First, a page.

For those lucky enough to have worked from home over the past two-and-a-half years or seven years or whatever it was, it’s back to the office time. We are finally R.T.O. and I.R.L., at least until the next wave hits. And some people can’t wait.
But for those less excited, reluctant to face the creepy supervisor they’ve been avoiding, the department suck-up they’ve been Slacking about, the portion of the job they’ve been faking, here’s a nifty tip for easing the transition: Do not “bring your whole self” to work.
That’s right! Defy the latest catchphrase of human resources and leave a good portion of you back home. Maybe it’s the part of you that’s grown overly attached to athleisure. The side that needs to talk about candy (guilty). It could be the getting-married part of you still agonizing over whether a destination wedding is morally defensible in These Times.
Leave those things behind and I promise: No one in your workplace will miss them. And remember, it works both ways. Anyone worth sharing a flex desk with is not someone you want to see every last ounce of either. They, too, can reserve their aches, grievances, flimsy excuses and noisy opinions for the roommate, the pandemic puppy and the houseplants.
You may be unaware of the prevailing “whole self” fashion. Perhaps you managed to skip that H.R. module or you work at a small outfit, one unencumbered by systems, strategies and sweeping philosophies.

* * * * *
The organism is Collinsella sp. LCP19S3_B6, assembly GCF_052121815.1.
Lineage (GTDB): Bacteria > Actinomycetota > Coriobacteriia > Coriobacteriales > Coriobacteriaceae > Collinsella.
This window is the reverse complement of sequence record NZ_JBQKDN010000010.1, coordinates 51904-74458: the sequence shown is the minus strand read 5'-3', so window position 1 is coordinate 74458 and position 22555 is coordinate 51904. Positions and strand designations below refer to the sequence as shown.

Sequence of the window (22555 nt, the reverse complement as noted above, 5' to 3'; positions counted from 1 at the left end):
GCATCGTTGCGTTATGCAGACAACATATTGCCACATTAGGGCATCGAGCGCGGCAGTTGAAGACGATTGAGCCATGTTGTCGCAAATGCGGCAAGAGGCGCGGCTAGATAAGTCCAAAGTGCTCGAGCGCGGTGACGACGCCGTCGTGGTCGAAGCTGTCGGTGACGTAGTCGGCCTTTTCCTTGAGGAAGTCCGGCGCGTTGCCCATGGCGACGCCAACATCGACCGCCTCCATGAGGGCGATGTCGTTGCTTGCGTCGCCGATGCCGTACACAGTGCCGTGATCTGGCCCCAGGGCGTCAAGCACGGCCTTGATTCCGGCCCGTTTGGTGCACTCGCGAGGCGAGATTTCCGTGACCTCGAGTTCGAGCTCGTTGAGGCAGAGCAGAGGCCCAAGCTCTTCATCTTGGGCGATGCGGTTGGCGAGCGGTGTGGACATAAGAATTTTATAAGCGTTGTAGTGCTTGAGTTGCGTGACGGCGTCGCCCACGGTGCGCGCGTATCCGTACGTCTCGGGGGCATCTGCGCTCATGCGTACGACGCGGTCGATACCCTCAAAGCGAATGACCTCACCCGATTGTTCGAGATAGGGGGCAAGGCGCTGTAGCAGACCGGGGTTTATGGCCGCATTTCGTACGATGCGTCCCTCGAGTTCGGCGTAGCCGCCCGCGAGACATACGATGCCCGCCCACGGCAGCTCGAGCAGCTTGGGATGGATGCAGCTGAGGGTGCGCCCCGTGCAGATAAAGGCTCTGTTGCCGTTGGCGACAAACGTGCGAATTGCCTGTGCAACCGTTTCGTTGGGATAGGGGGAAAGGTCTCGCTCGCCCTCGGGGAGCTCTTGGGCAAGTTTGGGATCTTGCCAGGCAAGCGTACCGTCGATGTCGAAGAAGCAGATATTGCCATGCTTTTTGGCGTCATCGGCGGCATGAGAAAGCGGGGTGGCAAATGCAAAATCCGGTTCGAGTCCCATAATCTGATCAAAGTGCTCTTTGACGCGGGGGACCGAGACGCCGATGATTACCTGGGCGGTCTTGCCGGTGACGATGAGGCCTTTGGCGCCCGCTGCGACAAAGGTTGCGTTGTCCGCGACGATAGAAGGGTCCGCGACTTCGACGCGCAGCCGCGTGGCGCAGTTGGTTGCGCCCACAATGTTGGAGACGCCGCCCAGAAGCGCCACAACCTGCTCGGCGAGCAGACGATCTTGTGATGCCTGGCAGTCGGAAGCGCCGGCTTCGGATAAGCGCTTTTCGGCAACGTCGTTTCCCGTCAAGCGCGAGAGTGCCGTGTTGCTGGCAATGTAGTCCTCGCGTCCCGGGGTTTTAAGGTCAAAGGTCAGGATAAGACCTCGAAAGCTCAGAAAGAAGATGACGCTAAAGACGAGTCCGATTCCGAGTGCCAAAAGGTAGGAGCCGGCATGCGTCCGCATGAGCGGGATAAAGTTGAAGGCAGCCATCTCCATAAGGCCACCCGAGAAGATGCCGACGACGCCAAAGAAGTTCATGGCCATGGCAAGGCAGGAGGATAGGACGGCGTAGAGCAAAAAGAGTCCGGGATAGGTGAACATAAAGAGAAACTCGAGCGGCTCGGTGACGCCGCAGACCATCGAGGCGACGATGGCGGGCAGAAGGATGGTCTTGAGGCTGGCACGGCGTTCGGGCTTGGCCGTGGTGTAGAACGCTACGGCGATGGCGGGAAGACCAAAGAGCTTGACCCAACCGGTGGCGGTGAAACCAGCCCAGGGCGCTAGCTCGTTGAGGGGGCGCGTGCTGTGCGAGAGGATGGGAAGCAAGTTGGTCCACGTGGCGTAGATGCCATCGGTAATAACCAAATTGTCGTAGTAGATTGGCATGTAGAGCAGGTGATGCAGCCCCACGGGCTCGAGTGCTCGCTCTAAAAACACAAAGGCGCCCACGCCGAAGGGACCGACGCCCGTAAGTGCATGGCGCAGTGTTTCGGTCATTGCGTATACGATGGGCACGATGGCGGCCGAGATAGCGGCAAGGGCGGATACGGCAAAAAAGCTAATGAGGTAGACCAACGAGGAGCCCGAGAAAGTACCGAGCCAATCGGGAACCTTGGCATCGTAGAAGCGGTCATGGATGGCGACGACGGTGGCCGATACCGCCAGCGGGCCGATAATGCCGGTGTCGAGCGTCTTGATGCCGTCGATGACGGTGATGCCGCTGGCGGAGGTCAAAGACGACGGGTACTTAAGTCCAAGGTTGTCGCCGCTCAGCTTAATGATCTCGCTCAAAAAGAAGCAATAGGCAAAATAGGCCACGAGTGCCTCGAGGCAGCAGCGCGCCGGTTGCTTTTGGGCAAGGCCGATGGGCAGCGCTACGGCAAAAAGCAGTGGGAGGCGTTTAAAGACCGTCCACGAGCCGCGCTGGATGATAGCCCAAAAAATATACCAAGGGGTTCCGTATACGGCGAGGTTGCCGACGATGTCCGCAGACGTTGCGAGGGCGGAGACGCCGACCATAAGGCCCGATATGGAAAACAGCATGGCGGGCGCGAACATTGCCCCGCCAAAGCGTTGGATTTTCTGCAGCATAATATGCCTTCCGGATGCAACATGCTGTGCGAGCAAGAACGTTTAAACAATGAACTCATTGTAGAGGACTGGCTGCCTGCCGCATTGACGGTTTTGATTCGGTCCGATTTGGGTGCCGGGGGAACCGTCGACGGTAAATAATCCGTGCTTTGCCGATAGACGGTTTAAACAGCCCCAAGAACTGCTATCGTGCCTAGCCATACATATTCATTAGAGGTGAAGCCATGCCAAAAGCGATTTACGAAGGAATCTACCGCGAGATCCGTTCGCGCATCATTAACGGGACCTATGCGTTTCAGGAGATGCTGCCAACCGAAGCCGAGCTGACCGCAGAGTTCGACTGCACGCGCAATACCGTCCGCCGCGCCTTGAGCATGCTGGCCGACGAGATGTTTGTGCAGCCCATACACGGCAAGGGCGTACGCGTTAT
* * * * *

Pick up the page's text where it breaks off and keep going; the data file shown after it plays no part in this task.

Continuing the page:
So what exactly does it even mean? According to TED talker and corporate consultant Mike Robbins, author of a book called — that’s right — “Bring Your Whole Self to Work,” it means being able “to fully show up” and “allow ourselves to be truly seen” in the workplace. Per Robbins, it’s “essential” to create a work environment “where people feel safe enough to bring all of who they are to work.” Bringing the whole self is a certified buzzphrase at Google and encouraged at Experian. An entire issue of the Harvard Business Review has been devoted to the subject. In this new workplace, you don’t have to keep your head down and do your job. Instead, you “bring your whole self to work” — personality flaws, vulnerabilities, idiosyncratic mantras and all.
Perhaps you’ve heard of whole self’s cousin, the “authentic self,” also urged to head into the office. According to BetterUp, which bills itself as the first Whole Person™ platform, “That means acknowledging your personality, including the quirky bits, and bringing your interests, hopes, dreams, and even fears with you, even if they don’t seem relevant to your work.”
In other words, for the world outside the H.R. department, the phrase “bringing your whole self to work” is almost guaranteed to induce a vomit emoji. Rarely has a phrase of corporate jargon raised so much ire and rolled as many eyeballs with everyone I’ve talked to about the subject.
And yet. In recent years, the “whole self” movement has gained momentum in part because it dovetails with fortified corporate diversity, equity and inclusion (D.E.I.) programs. Both purport to make employees feel comfortable expressing aspects of their identity in the workplace, even when irrelevant to the work at hand.
Comfort sure sounds nice.
The problem is for many people, it’s no more comfortable dragging the whole kit and caboodle into the workplace than it is showing up every day on a relentless basis. Nor is it necessarily productive. Not everyone wants their romantic life, their politics, their values or their identity viewed by their colleagues as pertinent to their performance. For some people, a private life is actually best when it’s private.